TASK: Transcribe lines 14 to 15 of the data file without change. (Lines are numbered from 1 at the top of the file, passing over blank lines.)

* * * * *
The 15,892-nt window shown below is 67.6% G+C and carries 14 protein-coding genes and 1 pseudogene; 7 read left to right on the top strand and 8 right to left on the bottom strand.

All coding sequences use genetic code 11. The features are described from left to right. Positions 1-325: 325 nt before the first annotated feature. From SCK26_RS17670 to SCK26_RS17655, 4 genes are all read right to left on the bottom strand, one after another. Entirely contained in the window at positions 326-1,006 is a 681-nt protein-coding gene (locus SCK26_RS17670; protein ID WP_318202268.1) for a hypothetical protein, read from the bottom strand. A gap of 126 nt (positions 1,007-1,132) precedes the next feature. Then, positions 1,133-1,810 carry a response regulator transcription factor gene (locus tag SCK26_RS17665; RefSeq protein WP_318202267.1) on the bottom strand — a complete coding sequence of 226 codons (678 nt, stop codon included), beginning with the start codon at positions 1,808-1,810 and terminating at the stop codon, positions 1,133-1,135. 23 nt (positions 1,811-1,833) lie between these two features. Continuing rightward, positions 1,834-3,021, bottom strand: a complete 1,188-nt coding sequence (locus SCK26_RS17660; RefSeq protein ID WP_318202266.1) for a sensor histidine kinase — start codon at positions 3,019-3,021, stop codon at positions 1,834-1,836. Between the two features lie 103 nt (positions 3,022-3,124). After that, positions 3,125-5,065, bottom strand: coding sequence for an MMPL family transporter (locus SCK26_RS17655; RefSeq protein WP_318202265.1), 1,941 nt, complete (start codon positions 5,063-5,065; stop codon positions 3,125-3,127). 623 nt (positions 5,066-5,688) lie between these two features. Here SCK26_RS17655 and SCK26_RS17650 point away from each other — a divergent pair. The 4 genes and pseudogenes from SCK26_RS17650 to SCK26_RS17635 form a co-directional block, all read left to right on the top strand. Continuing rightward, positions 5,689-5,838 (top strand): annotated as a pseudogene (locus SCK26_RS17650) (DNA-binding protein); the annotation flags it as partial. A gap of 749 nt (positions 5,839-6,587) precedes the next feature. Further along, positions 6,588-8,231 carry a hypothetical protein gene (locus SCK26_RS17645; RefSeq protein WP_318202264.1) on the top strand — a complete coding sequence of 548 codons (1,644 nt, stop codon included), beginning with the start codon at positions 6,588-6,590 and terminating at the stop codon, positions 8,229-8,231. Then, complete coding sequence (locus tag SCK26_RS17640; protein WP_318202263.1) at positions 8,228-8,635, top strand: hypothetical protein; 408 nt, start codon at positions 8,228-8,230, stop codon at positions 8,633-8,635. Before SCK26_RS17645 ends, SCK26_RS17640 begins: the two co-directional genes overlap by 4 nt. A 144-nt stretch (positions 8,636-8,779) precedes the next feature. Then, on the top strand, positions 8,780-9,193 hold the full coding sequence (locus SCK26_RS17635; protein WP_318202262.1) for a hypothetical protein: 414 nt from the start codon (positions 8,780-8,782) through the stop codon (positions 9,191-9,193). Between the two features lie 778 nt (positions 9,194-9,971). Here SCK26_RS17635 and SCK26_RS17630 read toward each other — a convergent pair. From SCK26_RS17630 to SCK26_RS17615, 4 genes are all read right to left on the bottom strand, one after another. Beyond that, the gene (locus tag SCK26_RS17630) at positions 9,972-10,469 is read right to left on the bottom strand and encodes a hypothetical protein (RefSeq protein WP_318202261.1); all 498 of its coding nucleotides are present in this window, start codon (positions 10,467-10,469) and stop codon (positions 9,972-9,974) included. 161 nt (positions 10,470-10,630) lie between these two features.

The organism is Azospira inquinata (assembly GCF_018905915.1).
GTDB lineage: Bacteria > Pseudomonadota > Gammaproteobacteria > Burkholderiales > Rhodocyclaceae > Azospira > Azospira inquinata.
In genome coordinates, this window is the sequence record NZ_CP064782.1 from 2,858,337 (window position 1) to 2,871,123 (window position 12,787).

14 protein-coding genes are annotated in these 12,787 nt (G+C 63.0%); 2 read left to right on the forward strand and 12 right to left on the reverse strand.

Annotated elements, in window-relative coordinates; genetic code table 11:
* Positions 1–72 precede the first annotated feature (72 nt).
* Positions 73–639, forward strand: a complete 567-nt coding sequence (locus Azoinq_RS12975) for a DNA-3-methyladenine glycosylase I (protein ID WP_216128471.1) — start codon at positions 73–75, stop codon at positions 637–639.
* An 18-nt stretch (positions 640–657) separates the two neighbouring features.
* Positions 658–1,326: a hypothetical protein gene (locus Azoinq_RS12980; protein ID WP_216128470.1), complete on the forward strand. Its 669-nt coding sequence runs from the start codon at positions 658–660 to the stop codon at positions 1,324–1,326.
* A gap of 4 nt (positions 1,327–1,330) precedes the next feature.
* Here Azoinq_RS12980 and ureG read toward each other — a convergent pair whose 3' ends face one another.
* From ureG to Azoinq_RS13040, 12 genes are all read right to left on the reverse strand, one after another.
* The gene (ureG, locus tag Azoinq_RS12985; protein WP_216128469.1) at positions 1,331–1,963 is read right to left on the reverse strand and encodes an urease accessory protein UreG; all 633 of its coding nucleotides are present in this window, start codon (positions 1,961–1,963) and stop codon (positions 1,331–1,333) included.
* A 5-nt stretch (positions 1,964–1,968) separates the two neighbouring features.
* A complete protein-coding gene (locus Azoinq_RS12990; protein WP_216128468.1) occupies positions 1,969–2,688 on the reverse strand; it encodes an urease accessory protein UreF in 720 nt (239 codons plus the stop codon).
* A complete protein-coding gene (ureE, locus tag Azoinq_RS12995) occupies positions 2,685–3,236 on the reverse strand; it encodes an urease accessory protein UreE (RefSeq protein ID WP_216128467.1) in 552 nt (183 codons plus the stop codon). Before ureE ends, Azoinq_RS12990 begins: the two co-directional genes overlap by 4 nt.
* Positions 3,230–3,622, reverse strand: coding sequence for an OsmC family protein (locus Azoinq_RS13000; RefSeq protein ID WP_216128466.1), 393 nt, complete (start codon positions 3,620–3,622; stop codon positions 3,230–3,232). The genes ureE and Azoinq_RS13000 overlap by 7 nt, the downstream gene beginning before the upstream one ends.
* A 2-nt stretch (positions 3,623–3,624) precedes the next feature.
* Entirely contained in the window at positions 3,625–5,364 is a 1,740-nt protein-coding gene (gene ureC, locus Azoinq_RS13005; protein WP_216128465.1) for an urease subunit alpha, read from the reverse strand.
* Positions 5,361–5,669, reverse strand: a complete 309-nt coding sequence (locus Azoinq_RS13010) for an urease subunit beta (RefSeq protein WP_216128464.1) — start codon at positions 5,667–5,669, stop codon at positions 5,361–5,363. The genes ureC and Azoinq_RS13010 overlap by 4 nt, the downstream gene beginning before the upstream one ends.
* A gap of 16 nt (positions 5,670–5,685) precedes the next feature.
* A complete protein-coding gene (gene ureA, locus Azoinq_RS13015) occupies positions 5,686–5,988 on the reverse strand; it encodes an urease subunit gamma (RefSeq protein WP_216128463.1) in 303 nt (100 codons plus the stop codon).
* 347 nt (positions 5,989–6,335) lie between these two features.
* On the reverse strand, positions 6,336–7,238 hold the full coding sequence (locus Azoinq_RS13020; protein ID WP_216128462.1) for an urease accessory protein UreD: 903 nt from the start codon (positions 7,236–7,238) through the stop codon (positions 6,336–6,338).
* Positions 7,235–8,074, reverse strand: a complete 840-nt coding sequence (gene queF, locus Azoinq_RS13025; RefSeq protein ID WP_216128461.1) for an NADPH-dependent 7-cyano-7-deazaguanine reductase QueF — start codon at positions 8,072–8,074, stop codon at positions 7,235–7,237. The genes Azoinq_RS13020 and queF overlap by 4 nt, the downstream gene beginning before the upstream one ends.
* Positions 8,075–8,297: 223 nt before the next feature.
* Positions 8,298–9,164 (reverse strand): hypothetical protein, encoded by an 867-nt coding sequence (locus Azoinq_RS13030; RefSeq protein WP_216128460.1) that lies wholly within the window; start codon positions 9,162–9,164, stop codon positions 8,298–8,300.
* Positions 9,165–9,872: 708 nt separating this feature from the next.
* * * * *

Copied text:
* From ureG to Azoinq_RS13040, 12 genes are all read right to left on the reverse strand, one after another.
* The gene (ureG, locus tag Azoinq_RS12985; protein WP_216128469.1) at positions 1,331–1,963 is read right to left on the reverse strand and encodes an urease accessory protein UreG; all 633 of its coding nucleotides are present in this window, start codon (positions 1,961–1,963) and stop codon (positions 1,331–1,333) included.